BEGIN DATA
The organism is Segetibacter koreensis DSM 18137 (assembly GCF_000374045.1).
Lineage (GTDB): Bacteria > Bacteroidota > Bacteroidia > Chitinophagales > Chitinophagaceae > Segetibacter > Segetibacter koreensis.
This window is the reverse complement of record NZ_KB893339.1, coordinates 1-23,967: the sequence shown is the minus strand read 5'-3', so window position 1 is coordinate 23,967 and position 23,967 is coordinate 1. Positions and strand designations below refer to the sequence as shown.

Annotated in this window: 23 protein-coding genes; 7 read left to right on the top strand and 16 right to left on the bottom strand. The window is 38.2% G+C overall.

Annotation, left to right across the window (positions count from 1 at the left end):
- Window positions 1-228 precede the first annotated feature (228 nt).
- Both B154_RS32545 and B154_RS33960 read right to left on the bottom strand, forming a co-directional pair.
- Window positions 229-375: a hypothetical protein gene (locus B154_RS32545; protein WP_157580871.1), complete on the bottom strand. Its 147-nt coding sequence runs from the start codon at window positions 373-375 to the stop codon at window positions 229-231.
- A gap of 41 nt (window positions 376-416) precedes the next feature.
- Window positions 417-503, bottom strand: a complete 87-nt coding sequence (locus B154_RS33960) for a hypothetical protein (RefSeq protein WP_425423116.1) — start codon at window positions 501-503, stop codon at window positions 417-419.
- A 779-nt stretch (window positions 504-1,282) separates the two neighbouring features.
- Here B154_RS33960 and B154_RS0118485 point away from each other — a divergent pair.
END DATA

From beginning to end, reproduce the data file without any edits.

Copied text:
The organism is Segetibacter koreensis DSM 18137 (assembly GCF_000374045.1).
Lineage (GTDB): Bacteria > Bacteroidota > Bacteroidia > Chitinophagales > Chitinophagaceae > Segetibacter > Segetibacter koreensis.
This window is the reverse complement of record NZ_KB893339.1, coordinates 1-23,967: the sequence shown is the minus strand read 5'-3', so window position 1 is coordinate 23,967 and position 23,967 is coordinate 1. Positions and strand designations below refer to the sequence as shown.

Annotated in this window: 23 protein-coding genes; 7 read left to right on the top strand and 16 right to left on the bottom strand. The window is 38.2% G+C overall.

Annotation, left to right across the window (positions count from 1 at the left end):
- Window positions 1-228 precede the first annotated feature (228 nt).
- Both B154_RS32545 and B154_RS33960 read right to left on the bottom strand, forming a co-directional pair.
- Window positions 229-375: a hypothetical protein gene (locus B154_RS32545; protein WP_157580871.1), complete on the bottom strand. Its 147-nt coding sequence runs from the start codon at window positions 373-375 to the stop codon at window positions 229-231.
- A gap of 41 nt (window positions 376-416) precedes the next feature.
- Window positions 417-503, bottom strand: a complete 87-nt coding sequence (locus B154_RS33960) for a hypothetical protein (RefSeq protein WP_425423116.1) — start codon at window positions 501-503, stop codon at window positions 417-419.
- A 779-nt stretch (window positions 504-1,282) separates the two neighbouring features.
- Here B154_RS33960 and B154_RS0118485 point away from each other — a divergent pair.